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Hypochaeris radicata - Common Cats-ear

Phylum: Magnoliophyta - Class: Equisetopsida - Order: Asterales - Family: Asteraceae

Common catsear

Description

This perennial member of the daisy family (Asteraceae) usually has two or occasionally three flowers on a branched stem. With Dandelion-like flowers and seed heads, Common Cat's-ear is probably best distinguished by its wavy-edged leaves which are never cut right to the central rib; on their upper sides the leaves are green with tiny pumples and fine hairs, while they are more grey-green and smooth underneath.Basal leaf of Common Cat's-ear

There are narrow, pointed bracts backing the flower heads and sometimes on the upper stems, but above the basal leaf rosette there are no real leaves along the hairless stems.

Common Cat's-ear stem and flower

Habitat

Common Cat's-ear favours fairly dry grassland, wasteland, car park edges and even crevices between pavements and urban roadside walls.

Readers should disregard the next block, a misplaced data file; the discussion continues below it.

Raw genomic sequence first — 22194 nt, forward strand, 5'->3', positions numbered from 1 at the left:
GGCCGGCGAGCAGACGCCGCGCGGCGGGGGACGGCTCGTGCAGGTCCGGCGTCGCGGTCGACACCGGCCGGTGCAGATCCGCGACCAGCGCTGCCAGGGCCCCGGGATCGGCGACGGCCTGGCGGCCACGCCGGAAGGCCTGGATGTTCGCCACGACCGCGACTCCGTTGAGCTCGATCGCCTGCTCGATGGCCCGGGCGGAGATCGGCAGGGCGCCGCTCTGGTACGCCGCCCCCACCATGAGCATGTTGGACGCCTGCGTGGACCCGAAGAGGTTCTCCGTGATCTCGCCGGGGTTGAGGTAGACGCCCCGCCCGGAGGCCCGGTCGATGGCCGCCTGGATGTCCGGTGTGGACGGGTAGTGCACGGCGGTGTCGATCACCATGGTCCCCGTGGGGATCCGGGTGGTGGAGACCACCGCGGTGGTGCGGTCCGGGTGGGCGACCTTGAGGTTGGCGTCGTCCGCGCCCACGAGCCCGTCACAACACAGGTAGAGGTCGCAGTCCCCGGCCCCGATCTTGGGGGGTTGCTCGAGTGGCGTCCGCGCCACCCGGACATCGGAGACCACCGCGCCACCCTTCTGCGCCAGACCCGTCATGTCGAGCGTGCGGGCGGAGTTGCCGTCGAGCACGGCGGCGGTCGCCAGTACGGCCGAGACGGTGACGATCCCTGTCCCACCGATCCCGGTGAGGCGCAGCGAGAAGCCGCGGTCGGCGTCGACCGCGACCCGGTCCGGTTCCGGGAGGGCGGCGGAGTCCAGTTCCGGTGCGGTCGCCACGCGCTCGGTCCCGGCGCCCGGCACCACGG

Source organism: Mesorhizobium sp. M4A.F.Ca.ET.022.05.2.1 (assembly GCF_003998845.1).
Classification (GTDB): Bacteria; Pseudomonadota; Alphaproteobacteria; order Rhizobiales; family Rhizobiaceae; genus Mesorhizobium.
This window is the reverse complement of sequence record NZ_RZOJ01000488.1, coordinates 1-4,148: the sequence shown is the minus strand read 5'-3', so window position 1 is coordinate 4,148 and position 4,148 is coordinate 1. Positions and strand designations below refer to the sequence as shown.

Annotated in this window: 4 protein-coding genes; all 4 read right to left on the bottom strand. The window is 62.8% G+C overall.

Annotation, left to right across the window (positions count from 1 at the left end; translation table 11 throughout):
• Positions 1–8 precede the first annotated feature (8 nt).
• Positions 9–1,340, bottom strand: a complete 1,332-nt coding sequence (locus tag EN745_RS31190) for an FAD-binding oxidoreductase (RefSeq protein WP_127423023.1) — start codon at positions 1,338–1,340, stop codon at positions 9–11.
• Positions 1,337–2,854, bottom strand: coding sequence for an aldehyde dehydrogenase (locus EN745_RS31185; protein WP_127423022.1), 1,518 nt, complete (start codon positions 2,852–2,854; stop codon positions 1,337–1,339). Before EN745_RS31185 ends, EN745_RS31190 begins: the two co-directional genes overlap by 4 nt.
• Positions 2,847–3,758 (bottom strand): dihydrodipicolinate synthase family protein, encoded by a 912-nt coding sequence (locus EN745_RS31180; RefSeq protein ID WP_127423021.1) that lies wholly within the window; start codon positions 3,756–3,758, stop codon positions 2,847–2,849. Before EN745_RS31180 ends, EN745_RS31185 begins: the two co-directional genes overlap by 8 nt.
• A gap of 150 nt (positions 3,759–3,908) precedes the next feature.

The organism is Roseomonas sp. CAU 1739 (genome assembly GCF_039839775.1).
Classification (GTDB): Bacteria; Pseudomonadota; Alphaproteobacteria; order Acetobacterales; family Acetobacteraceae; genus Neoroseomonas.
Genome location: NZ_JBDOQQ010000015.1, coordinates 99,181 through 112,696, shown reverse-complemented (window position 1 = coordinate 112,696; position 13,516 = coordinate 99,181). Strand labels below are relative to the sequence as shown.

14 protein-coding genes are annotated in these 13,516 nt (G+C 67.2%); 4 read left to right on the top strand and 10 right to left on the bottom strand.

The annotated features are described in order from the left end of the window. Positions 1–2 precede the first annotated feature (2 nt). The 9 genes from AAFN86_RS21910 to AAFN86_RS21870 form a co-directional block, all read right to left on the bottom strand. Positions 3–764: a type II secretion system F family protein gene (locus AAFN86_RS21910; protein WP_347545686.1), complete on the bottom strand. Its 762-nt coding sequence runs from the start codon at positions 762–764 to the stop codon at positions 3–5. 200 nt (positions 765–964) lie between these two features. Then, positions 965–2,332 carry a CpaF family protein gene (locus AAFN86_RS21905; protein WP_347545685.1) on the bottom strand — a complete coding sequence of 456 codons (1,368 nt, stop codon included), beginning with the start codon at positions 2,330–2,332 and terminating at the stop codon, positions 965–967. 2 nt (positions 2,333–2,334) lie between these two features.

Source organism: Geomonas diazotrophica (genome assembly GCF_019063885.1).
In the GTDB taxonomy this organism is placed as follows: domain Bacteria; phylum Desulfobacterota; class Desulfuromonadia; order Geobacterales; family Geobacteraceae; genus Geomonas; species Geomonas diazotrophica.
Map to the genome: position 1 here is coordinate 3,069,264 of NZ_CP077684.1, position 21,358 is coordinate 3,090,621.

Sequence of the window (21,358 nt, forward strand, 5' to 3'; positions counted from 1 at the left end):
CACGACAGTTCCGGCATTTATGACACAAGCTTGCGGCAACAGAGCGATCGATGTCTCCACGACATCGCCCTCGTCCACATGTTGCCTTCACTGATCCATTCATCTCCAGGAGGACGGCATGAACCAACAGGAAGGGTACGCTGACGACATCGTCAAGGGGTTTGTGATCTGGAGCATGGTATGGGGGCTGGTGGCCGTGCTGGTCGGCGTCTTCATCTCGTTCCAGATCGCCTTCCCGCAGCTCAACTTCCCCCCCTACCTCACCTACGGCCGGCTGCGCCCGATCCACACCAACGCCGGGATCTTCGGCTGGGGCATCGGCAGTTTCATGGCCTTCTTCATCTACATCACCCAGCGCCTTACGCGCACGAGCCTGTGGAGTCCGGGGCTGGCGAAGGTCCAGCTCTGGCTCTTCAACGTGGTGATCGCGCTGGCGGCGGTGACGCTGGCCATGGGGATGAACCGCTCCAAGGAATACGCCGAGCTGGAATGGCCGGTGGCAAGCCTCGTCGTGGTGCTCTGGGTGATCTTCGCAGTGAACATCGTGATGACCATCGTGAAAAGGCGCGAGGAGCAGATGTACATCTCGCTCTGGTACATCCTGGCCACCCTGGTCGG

Common Cat's-ear in dry grassland at the National Botanic Garden of Wales

Blooming times

Common Cats-ear blooms from June through to October. The plants shown on this page were photographed in west Wales during June.

Common Cat's-ear in an urban environment

Similar species

There are many other members of the hawkweed, hawkbit and hawksbeard clan; for the most part their flowers are very similar, and species are usually best distinguished by studying the leaves. One distinctive orange hawkweed, Pilosella aurantiaca, is commonly known as Fox and Cubs.